Sir Arthur Quiller-Couch

The Sair Stroke

Sir Arthur Thomas Quiller-Couch was a Cornish writer who published using the pseudonym Q.






O waly, waly, my bonnie crew
Gin ye maun bumpit be!
And waly, waly, my Stroke sae true,
Ye leuk unpleasauntlie!
O hae ye suppit the sad sherrie
That gars the wind gae soon;
Or hae ye pud o' the braw bird's-e'e,
Ye be sae stricken doun?
I hae na suppit the sad sherrie,
For a' my heart is sair;
For Keiller's still i' the bonnie Dundee,
And his is halesome fare.
But I hae slain our gude Captain,
That c'uld baith shout and sweer,
And ither twain put out o' pain—
The Scribe and Treasurere.
There's ane lies stark by the meadow-gate,
And twa by the black, black brig:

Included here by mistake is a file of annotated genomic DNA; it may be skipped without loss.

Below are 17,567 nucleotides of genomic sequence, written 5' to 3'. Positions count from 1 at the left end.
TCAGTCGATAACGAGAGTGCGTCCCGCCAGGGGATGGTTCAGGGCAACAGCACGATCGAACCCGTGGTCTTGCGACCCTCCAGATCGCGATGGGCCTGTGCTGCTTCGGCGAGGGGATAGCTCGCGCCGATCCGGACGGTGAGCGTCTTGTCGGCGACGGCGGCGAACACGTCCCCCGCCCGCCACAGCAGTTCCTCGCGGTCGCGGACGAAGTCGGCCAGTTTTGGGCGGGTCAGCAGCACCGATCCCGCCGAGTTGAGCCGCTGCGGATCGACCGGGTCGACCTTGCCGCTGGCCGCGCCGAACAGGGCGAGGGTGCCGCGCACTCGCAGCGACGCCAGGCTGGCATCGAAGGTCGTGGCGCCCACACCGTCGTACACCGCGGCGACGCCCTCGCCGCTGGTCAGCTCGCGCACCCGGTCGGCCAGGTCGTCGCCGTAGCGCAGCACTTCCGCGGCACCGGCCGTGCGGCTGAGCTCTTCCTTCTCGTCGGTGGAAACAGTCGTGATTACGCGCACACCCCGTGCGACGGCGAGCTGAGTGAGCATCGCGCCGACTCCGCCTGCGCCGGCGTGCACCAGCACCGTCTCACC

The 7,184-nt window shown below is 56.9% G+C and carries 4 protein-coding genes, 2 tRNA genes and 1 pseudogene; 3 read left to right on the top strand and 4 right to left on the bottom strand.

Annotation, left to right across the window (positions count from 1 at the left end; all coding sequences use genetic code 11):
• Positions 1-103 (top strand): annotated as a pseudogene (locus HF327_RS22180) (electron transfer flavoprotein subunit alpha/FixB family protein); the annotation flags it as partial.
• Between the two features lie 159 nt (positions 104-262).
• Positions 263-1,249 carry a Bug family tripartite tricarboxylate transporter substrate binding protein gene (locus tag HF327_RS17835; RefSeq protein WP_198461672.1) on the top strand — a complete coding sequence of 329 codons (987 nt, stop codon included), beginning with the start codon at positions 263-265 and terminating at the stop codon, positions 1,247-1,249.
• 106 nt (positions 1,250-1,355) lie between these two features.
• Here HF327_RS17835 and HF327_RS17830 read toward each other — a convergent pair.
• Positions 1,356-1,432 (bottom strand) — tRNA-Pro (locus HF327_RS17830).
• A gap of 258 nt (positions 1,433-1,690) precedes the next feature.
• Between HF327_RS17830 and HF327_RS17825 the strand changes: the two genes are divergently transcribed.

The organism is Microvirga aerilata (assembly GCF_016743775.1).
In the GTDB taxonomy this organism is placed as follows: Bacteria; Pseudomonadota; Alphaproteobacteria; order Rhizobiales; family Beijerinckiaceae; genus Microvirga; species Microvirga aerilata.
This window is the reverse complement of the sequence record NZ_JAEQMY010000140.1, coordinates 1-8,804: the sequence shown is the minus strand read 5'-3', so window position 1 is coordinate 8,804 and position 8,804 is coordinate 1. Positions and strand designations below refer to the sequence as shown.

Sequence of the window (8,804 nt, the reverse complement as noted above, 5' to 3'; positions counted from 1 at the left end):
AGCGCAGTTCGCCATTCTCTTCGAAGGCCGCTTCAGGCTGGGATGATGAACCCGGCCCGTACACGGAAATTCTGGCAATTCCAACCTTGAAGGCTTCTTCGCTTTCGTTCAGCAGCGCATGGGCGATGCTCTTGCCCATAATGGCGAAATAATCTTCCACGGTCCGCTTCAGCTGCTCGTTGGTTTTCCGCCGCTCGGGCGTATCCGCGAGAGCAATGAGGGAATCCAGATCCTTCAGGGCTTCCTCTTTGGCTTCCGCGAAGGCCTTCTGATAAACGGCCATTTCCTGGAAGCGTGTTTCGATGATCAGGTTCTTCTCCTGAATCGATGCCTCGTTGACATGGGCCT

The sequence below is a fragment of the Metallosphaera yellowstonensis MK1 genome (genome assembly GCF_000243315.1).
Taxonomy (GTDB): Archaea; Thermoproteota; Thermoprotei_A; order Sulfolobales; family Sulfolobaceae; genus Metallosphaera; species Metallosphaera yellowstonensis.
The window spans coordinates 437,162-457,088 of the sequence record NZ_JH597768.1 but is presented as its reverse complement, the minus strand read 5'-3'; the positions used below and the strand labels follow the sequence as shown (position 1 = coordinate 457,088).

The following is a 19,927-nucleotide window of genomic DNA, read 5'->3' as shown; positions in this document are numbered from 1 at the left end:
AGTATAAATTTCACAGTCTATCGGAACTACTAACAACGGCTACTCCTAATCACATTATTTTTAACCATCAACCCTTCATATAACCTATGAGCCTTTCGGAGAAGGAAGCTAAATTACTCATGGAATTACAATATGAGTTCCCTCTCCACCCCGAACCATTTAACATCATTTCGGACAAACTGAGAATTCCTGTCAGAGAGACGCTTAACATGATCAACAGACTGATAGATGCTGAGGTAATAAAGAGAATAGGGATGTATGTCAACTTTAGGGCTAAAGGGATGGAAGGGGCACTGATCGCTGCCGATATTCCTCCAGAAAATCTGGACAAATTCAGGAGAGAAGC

And waefu', waefu', was the fate
That gar'd them there to lig!
They waked us soon, they warked us lang,
Wearily did we greet;
'Should he abrade' was a' our sang,
Our food but butcher's-meat.
We hadna train'd but ower a week,
A week, but barely twa,
Three sonsie steeds they fared to seek,
That mightna gar them fa'.
They 've ta'en us ower the lang, lang coorse,
And wow! but it was wark;
And ilka coach he sware him hoorse,
That ilka man s'uld hark.
Then upped and spake our pawkie bow,
—O, but he wasna late!
'Now who shall gar them cry Enow,
That gang this fearsome gate?'
Syne he has ta'en his boatin' cap,
And cast the keevils in,
And wha but me to gae (God hap!)
And stay our Captain's din?
I stayed his din by the meadow-gate,
His feres' by Nuneham brig,
And waefu', waefu', was the fate
That gar'd them there to lig!
O, waly to the welkin's top!
And waly round the braes!
And waly all about the shop
(To use a Southron phrase).
Rede ither crews be debonair,
But we 've a weird to dree,
I wis we maun be bumpit sair
By boaties two and three:
Sing stretchers of yew for our Toggere,
Sith we maun bumpit be!

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